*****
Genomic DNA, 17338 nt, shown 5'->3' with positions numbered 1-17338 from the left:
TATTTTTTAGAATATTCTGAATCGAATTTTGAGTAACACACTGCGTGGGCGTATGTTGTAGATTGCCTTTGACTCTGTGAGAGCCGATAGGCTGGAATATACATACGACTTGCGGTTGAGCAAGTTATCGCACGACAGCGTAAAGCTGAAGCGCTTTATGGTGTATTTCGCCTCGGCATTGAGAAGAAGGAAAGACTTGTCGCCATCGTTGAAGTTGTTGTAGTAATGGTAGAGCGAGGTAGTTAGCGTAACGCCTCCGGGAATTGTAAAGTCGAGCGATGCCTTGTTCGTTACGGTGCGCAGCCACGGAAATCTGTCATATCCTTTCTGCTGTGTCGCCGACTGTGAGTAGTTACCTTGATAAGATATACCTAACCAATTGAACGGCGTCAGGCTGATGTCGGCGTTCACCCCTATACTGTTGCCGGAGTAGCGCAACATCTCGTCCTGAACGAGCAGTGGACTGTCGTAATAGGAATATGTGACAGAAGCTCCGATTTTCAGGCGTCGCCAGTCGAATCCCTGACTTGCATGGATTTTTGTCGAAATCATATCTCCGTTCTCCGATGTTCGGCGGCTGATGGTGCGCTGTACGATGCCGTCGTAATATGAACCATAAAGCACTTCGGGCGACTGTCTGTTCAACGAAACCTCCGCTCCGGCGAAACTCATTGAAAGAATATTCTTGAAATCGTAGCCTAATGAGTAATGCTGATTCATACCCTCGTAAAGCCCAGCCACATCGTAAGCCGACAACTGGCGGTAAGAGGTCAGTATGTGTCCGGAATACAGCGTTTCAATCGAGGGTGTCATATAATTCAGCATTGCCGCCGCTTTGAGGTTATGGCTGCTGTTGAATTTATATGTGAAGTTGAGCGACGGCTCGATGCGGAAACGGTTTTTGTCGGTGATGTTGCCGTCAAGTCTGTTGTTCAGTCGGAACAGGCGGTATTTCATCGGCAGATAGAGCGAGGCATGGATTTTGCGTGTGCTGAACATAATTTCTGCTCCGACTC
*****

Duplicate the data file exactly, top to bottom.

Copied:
Genomic DNA, 17338 nt, shown 5'->3' with positions numbered 1-17338 from the left:
TATTTTTTAGAATATTCTGAATCGAATTTTGAGTAACACACTGCGTGGGCGTATGTTGTAGATTGCCTTTGACTCTGTGAGAGCCGATAGGCTGGAATATACATACGACTTGCGGTTGAGCAAGTTATCGCACGACAGCGTAAAGCTGAAGCGCTTTATGGTGTATTTCGCCTCGGCATTGAGAAGAAGGAAAGACTTGTCGCCATCGTTGAAGTTGTTGTAGTAATGGTAGAGCGAGGTAGTTAGCGTAACGCCTCCGGGAATTGTAAAGTCGAGCGATGCCTTGTTCGTTACGGTGCGCAGCCACGGAAATCTGTCATATCCTTTCTGCTGTGTCGCCGACTGTGAGTAGTTACCTTGATAAGATATACCTAACCAATTGAACGGCGTCAGGCTGATGTCGGCGTTCACCCCTATACTGTTGCCGGAGTAGCGCAACATCTCGTCCTGAACGAGCAGTGGACTGTCGTAATAGGAATATGTGACAGAAGCTCCGATTTTCAGGCGTCGCCAGTCGAATCCCTGACTTGCATGGATTTTTGTCGAAATCATATCTCCGTTCTCCGATGTTCGGCGGCTGATGGTGCGCTGTACGATGCCGTCGTAATATGAACCATAAAGCACTTCGGGCGACTGTCTGTTCAACGAAACCTCCGCTCCGGCGAAACTCATTGAAAGAATATTCTTGAAATCGTAGCCTAATGAGTAATGCTGATTCATACCCTCGTAAAGCCCAGCCACATCGTAAGCCGACAACTGGCGGTAAGAGGTCAGTATGTGTCCGGAATACAGCGTTTCAATCGAGGGTGTCATATAATTCAGCATTGCCGCCGCTTTGAGGTTATGGCTGCTGTTGAATTTATATGTGAAGTTGAGCGACGGCTCGATGCGGAAACGGTTTTTGTCGGTGATGTTGCCGTCAAGTCTGTTGTTCAGTCGGAACAGGCGGTATTTCATCGGCAGATAGAGCGAGGCATGGATTTTGCGTGTGCTGAACATAATTTCTGCTCCGACTC